A few weeks ago, a friend and I had a hearty laugh as he narrated how he met a father at the supermarket whose trolley had four large 1.5kg loaves of bread. It looked like he was hosting a sandwich party at his house.
The father, upon noticing the quizzical look on my friend’s face, felt obliged to explain himself.
He started by asking my friend if he had sons and went on to explain that he has four pre-teen and teenage sons who consume a full loaf of bread every day.
To prevent chaos in the house, each one gets his own loaf to consume as he pleases. Mark you, the loaves for the boys are not the entire kitchen budget for the day.
This got me thinking about a conversation I had with predominantly male friends concerning high school food. They unanimously agreed that they were starved for the four years they were in boarding school.
Dining hall jokes abound whenever men reminisce about high school. It was regarded as a privilege to be a dining hall prefect as one was deemed to have access to unlimited food.
The typical meals provided in the average Kenyan boarding school range from porridge or a cup of tea with just a dash of milk for breakfast, a plate of githeri for lunch and a routine dinner of ugali and vegetables accompanied with beans or two pieces of beef twice a week. The descriptions of the portions served left me in stitches.
One described how it was such torture to come from a poor family as they were expected to buy their own bread at breakfast.
If you did not have bread, the whole school would whistle with every sip of the hot tea you took. It was easier to avoid breakfast altogether.
Every parent will attest to the markedly increased kitchen budget during school holidays as teenagers seem to consume enormous amounts of food.
They eat as if they are stockpiling for the next school term, which begs the question: are we underfeeding teenagers in schools?
Adolescence is a period of a marked growth spurt. The hormones have come alive and the body is responding with drastic elongation of the bones and the accompanying tissue. Weight gain is rapid as muscles grow to keep up.
On average, a growing adolescent girl needs about 2,200 calories while her male counterpart requires 2,800 calories.
This is not a requirement that many adolescents meet on the lean diet they are forced to make do with in school.
To make matters worse, growth requires a lot of protein as the building block of tissue, yet most diets are carbohydrate-based.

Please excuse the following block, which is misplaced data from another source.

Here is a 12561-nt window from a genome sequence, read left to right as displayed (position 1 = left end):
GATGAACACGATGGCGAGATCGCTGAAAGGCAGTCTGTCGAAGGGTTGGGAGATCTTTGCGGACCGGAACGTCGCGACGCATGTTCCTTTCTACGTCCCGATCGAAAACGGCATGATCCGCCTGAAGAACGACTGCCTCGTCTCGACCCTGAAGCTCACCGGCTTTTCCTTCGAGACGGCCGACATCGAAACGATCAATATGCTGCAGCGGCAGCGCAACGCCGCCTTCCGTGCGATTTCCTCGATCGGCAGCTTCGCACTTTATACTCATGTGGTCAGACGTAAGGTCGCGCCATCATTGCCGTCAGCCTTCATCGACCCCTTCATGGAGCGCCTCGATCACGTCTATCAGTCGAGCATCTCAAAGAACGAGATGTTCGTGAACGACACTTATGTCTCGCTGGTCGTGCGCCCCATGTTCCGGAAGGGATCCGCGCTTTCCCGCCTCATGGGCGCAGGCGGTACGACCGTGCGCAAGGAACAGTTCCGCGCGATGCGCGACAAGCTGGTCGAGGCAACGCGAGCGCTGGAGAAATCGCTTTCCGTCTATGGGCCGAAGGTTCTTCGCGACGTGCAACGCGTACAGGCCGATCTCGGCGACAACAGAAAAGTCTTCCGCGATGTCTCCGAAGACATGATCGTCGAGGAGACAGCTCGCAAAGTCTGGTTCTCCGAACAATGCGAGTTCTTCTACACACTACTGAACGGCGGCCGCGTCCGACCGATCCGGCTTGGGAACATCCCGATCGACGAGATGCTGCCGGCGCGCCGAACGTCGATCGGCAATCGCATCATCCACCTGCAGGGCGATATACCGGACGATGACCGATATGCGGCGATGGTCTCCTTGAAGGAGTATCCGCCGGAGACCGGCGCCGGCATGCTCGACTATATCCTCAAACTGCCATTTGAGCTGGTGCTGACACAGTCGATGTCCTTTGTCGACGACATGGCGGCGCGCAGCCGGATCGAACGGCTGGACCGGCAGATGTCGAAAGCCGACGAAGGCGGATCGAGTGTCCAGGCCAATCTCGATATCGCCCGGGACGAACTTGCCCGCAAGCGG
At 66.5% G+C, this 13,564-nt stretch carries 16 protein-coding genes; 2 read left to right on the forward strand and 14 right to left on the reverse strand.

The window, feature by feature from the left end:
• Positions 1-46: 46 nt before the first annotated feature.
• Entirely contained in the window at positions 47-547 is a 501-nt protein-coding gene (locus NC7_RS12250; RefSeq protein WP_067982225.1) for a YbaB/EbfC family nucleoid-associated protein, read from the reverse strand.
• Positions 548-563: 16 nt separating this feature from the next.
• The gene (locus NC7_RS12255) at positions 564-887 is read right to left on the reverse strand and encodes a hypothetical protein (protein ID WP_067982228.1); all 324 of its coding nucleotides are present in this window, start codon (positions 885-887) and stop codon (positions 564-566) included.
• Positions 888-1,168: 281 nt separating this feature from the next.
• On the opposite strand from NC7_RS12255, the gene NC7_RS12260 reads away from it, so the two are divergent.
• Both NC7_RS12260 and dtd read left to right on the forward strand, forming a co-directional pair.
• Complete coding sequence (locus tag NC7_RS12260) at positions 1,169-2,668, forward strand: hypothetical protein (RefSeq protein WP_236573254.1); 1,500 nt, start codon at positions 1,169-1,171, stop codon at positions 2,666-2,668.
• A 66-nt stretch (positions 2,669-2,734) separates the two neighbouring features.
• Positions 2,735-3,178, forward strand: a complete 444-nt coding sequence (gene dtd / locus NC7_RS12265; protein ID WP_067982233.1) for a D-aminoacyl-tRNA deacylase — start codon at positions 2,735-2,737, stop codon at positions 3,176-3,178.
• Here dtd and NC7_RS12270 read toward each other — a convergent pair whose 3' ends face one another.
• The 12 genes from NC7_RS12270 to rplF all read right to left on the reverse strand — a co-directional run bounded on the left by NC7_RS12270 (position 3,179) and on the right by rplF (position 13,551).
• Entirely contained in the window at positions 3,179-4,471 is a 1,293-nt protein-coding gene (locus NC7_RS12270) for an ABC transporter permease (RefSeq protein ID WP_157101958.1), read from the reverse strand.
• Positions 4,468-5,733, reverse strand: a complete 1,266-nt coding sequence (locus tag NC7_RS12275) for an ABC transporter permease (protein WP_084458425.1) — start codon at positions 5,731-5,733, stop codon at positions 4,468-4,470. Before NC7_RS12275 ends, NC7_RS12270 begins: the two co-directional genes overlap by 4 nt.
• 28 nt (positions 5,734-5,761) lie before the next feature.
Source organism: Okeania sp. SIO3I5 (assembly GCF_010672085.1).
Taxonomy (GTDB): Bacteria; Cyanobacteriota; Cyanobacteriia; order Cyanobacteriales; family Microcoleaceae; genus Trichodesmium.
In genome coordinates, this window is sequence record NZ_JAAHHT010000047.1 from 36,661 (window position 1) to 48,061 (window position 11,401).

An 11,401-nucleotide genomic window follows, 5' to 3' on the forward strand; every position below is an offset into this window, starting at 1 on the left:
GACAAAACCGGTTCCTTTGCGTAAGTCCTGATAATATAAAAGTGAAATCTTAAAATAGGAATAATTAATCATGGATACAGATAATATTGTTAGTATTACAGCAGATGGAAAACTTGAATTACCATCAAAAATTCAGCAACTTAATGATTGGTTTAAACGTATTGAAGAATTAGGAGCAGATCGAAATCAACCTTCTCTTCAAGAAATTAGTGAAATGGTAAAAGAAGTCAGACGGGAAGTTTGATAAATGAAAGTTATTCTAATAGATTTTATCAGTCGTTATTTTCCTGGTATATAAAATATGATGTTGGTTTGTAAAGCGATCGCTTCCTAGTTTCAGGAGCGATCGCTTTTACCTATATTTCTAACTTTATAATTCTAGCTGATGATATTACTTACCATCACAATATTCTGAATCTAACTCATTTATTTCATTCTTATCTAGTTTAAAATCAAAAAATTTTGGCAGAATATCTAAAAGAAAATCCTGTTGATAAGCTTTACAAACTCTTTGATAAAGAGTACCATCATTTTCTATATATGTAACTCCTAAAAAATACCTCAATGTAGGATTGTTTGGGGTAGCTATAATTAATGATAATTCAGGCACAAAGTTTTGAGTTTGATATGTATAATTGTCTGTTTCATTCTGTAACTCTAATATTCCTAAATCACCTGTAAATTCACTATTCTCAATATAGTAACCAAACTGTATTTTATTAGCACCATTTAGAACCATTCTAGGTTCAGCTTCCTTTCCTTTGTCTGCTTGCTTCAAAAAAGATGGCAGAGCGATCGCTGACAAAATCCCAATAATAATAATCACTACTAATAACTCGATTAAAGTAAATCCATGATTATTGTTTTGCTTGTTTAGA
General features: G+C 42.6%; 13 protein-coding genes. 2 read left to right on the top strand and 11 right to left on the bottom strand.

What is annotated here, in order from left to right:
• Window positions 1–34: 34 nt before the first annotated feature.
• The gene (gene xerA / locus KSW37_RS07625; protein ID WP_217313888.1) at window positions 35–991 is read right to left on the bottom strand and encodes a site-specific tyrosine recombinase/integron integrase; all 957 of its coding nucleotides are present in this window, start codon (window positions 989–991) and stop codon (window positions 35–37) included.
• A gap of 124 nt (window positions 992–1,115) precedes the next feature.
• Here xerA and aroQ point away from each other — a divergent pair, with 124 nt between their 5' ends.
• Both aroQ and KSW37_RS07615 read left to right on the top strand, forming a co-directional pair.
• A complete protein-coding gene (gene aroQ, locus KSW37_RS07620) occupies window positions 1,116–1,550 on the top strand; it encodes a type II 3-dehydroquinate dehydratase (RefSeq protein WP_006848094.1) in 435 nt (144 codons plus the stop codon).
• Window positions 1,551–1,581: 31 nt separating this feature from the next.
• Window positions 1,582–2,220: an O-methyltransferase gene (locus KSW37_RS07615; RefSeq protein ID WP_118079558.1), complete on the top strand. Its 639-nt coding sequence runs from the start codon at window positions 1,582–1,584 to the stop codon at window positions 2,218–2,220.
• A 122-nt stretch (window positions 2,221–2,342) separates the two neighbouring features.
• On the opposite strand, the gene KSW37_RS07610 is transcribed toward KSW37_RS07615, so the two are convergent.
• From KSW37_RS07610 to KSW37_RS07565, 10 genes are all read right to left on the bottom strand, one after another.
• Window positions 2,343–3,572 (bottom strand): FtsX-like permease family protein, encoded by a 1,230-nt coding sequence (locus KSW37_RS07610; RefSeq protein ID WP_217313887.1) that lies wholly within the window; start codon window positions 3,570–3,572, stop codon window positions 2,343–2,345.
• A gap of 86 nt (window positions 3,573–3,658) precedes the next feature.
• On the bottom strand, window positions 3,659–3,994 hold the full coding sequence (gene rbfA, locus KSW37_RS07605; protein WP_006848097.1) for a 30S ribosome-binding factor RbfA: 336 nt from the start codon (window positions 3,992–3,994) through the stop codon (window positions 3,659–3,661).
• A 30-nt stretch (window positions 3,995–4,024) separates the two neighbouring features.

HEALTH AND NUTRITION
When nutrition is discussed in Kenya, it is always viewed in the context of children under the age of five and this population’s nutrition is one of the key indicators of health in Kenya.
But this view is too limited. Are parents working hard to provide a good nutritional start for their children, only to let them fall into neglect once they get to adolescence?
What impact does this have on the children’s future? Are we raising a generation of stunted men and women who fail to achieve their full physical potential? Are we limiting our children from playing basketball in the NBA because they never achieved their full height?
Away from superficial considerations, research findings indicate that long-term effects of undernutrition are profound.
They include increased susceptibility to accumulation of fat in the central region of the body, resulting in truncal obesity in later life.
Undernutrition also leads to consistent lower capacity to burn body fat, hence resulting in lower energy expenditure. In the long run, these undernourished adolescents are prone to insulin resistance, leading to a higher risk of diabetes in adulthood.
They are also more likely to develop hypertension and elevated cholesterol, both of which put one at risk of heart attacks and strokes. The end result is an individual with a decreased capacity to handle manual work.
The situation is far worse for adolescents who experienced malnutrition in early life as they lose an important period where good nutrition has a huge impact on reversing the damage they sustained in cognitive development.
As we strive to prevent adolescent obesity, it is paramount that we do not ignore the other end of the spectrum where majority of adolescents in this country fall.
It is critical that policy makers involved in school health give this matter the attention it deserves.
It is important to recognise the role of fending off undernutrition in the prevention of metabolic diseases.
The Ministry of Education is responsible for the well-being of children in boarding schools. This means that it must engage all relevant stakeholders in ensuring adolescents are adequately fed despite budgetary constraints.
Schools need to know that nothing can replace a good diet and that protein and fruit in the diet is not a privilege.
Parents must also get involved in the nutrition of their children. Carting them off to boarding school does not absolve them of the responsibility of ensuring that those you entrust with their care are doing what needs to be done.
Remember, adolescence is not an explanation for why your child’s body mass index sits in the underweight category!